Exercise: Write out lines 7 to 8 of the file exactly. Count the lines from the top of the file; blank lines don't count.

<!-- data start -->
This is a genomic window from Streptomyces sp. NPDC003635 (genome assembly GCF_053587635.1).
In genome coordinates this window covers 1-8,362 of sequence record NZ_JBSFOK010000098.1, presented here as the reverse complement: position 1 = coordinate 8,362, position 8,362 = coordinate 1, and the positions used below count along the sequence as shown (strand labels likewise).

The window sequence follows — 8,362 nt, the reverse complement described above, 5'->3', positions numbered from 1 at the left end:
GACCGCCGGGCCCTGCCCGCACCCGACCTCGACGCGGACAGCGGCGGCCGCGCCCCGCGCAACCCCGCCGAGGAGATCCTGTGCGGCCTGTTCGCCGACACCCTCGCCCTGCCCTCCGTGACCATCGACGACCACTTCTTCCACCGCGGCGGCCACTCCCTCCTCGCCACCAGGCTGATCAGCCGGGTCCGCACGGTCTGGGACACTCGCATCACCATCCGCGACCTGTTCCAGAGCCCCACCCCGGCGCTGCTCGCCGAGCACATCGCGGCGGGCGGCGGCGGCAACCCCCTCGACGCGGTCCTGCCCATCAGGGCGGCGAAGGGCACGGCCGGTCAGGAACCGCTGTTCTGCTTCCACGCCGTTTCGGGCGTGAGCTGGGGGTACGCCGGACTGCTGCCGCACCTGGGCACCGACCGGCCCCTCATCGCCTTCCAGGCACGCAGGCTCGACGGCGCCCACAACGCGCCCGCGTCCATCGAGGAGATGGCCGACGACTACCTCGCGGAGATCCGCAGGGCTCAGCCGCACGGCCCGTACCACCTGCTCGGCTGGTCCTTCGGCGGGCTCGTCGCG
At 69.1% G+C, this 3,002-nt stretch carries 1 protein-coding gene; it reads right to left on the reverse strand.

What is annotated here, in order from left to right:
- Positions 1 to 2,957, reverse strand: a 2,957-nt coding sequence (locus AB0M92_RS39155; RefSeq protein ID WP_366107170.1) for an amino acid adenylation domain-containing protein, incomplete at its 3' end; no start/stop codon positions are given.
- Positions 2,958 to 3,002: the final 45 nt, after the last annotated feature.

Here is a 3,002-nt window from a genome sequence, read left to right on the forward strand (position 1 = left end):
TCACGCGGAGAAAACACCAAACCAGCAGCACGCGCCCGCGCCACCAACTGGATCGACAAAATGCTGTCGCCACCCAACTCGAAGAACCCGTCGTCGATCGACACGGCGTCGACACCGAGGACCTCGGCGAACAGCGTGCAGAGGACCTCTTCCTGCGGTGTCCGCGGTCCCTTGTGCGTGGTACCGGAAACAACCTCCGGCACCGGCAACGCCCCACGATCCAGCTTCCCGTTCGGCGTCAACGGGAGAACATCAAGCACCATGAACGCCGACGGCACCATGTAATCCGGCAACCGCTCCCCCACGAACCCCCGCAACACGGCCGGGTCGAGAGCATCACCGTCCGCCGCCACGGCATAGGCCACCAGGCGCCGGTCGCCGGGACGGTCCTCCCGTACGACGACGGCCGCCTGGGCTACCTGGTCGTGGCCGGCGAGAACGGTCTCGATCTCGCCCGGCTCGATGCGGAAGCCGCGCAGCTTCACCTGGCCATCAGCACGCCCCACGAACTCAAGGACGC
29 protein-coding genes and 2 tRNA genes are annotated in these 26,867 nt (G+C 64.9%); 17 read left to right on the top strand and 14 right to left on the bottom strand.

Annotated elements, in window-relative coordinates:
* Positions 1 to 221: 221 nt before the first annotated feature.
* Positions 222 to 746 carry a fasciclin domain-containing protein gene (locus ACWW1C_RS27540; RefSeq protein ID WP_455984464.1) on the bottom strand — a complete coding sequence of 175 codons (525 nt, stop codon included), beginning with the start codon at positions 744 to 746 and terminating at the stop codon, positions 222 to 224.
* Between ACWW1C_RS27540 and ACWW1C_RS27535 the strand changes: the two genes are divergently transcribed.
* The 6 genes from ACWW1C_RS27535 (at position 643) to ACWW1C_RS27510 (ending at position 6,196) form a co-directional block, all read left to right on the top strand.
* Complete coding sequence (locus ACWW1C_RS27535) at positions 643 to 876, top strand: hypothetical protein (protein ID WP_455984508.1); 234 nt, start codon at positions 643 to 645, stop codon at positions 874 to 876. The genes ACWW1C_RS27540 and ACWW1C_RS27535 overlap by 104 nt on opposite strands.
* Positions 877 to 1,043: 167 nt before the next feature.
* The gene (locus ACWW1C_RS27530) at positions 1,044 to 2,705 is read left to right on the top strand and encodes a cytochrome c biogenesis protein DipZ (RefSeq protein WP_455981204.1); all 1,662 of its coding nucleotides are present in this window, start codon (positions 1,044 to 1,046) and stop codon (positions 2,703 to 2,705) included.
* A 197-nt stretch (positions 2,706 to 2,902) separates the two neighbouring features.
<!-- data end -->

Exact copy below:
- Positions 1 to 2,957, reverse strand: a 2,957-nt coding sequence (locus AB0M92_RS39155; RefSeq protein ID WP_366107170.1) for an amino acid adenylation domain-containing protein, incomplete at its 3' end; no start/stop codon positions are given.
- Positions 2,958 to 3,002: the final 45 nt, after the last annotated feature.